Migrating DNS servers from Linux to Windows (Part 2)

If you would like to read the first part in this article series please go to Migrating DNS servers from Linux to Windows (Part 1).


As we indicated in the previous article, a properly functioning Domain Name Services (DNS) infrastructure is essential for Active Directory environments. For reasons described in the previous article however, organizations sometimes have Linux BIND name servers providing the underling DNS infrastructure for Active Directory. For political reasons it may not always be possible to migrating your BIND servers to Windows Server DNS servers, but if it is possible the previous article presented a walkthrough by my colleague Todd Lamothe to demonstrate step by step how this can be accomplished. This follow up article provides some additional insights and resources on what may be involved in such migrations.

Secure dynamic updates using TSIG

DNS Dynamic Updates is a standard specified in RFC 2136 and allows DNS clients to register and dynamically update their resource records with DNS servers whenever changes happen. Dynamic updates simplifies administration of DNS zones, especially for DHCP clients, and is an essential feature of how Active Directory interoperates with DNS. Ensuring that dynamic updates are secure is important and Microsoft has provides an ACL-based mechanism called Secure Dynamic Update for doing this. This ACL-based approach has been available since Windows 2000 Server which also introduced support for the Generic Security Service Application Program Interface (GSS-API,) specified in RFC 2078 that uses Kerberos v5 authentication protocol as a mechanism for establishing a security context by passing security tokens between DNS clients and name servers. The implementation of this for Windows Server DNS is explained in detail here.

If TSIG is a requirement for securing DNS in your environment then you should probably stay with BIND name servers instead of migrating them to Windows Server DNS because of some peculiarities in how the TSIG standard is implemented in Windows Server DNS. This therefore may be an important consideration when you are still in the planning stage of a migration. To ensure TSIG can work properly in your Active Directory environment and to explain some of the difficulties of making TSIG work with Windows Server DNS, the following resources may be of some help:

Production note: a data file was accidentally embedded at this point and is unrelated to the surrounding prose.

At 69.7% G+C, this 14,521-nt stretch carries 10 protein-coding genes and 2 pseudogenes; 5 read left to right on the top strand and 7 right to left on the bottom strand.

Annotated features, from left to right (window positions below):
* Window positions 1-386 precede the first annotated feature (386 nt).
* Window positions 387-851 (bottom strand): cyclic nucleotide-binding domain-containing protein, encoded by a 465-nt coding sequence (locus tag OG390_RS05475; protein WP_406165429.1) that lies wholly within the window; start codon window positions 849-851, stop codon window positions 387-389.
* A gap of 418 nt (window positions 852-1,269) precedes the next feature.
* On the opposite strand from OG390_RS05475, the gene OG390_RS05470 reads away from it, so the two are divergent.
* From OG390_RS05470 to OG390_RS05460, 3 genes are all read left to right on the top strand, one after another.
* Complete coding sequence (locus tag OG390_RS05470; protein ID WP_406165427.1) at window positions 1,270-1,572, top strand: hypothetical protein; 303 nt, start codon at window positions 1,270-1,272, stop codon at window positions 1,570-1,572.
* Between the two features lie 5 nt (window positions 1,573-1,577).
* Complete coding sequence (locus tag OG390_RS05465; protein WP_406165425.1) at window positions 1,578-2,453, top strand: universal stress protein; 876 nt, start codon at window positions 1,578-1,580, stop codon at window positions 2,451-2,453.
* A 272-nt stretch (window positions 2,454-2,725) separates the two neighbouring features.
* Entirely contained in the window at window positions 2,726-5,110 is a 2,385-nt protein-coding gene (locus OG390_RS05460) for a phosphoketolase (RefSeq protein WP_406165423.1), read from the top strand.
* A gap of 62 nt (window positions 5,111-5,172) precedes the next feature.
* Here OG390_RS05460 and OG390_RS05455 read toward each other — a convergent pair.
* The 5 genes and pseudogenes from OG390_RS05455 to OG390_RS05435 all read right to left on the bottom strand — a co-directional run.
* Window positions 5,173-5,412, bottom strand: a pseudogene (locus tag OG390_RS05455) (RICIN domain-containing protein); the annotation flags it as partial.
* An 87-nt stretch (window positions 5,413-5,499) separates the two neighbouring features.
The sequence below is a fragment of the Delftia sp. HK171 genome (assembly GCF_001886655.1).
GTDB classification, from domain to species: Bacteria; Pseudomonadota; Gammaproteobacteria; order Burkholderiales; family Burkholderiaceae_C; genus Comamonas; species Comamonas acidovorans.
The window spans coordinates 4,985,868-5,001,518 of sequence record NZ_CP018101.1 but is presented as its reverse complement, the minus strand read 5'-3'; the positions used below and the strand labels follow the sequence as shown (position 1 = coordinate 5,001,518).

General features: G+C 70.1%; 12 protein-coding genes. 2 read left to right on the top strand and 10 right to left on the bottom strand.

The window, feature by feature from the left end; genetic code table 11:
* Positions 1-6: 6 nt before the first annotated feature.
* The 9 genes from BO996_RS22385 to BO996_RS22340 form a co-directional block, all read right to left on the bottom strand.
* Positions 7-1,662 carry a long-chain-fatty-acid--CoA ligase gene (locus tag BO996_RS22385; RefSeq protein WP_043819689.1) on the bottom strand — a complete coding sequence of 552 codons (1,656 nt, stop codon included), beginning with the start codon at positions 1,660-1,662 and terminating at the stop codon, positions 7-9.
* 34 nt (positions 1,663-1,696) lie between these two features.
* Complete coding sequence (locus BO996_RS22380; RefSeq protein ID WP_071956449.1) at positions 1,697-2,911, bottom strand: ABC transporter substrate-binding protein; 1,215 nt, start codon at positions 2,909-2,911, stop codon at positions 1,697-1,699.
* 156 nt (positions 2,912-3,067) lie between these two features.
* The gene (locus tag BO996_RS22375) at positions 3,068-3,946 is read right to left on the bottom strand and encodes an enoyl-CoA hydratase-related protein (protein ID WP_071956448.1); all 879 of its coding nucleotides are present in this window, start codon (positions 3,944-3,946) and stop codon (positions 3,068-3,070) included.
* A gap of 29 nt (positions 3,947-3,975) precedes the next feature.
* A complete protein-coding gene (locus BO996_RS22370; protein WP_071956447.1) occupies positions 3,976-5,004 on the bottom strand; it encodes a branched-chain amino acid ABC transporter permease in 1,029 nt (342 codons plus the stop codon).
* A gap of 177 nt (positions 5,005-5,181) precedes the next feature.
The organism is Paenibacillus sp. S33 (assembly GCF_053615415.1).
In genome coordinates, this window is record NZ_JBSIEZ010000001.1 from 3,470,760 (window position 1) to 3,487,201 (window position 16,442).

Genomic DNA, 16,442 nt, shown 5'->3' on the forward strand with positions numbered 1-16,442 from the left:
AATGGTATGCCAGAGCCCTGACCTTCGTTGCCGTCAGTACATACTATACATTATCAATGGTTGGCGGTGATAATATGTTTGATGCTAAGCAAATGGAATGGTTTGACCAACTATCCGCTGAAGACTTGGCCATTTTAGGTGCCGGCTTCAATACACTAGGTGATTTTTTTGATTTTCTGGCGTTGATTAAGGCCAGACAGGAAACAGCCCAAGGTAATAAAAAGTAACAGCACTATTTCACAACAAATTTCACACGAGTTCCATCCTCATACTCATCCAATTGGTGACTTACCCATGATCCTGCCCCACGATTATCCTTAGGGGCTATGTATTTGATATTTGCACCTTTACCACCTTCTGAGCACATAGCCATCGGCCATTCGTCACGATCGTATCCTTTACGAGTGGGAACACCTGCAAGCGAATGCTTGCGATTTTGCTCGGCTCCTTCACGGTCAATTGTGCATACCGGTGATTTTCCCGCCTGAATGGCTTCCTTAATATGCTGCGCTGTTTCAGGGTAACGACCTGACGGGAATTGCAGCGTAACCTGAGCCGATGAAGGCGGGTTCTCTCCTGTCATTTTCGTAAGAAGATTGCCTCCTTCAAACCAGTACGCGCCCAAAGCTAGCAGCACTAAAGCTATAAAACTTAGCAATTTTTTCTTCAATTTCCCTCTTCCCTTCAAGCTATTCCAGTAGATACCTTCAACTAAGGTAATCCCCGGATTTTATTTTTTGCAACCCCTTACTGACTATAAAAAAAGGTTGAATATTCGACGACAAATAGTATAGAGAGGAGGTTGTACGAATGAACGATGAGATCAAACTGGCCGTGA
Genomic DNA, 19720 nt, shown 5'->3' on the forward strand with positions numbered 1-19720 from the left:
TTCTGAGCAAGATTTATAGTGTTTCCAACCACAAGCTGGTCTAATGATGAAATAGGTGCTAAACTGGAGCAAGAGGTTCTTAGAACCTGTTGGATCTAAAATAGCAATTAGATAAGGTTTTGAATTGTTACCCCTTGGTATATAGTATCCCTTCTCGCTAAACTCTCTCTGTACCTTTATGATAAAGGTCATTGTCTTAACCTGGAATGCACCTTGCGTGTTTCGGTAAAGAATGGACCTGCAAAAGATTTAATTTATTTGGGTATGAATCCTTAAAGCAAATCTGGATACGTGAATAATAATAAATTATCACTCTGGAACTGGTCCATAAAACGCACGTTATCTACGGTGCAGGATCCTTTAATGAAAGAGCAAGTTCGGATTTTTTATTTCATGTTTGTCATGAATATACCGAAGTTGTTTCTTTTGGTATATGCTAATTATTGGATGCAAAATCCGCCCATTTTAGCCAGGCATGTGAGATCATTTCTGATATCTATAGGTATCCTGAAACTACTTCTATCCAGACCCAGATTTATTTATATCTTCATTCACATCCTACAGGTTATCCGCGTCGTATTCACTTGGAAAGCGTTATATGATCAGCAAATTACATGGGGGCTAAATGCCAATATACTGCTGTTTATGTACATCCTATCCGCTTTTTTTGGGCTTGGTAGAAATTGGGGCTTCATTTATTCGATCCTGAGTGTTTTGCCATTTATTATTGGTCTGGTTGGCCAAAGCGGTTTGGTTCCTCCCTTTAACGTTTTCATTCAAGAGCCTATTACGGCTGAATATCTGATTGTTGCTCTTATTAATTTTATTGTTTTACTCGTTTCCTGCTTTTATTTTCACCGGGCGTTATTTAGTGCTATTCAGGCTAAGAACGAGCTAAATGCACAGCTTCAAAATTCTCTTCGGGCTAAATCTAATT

And for a vendor-based BIND DNS appliance solution that fully supports interoperability scenarios with Active Directory using GSS-TSIG, you may want to check out BlueCat Networks.

Staying on BIND

If you’re deploying a new Active Directory infrastructure and would prefer for whatever reasons to use BIND name servers (either existing ones or new ones) instead of using Windows Server DNS and thereby sidestep the whole issue of DNS migration, you should know that there are some pros and cons to such a decision and various gotchas associated with configuring BIND DNS to work with Active Directory. The best resources on how to properly accomplish this that I’ve found to date are as follows:

In addition to the above tutorials you may also want to check out the following threads on the TechNet forums:

The following Reddit threads may also be of some help in this regard:

Also be sure to check out the following thread on ServerFault: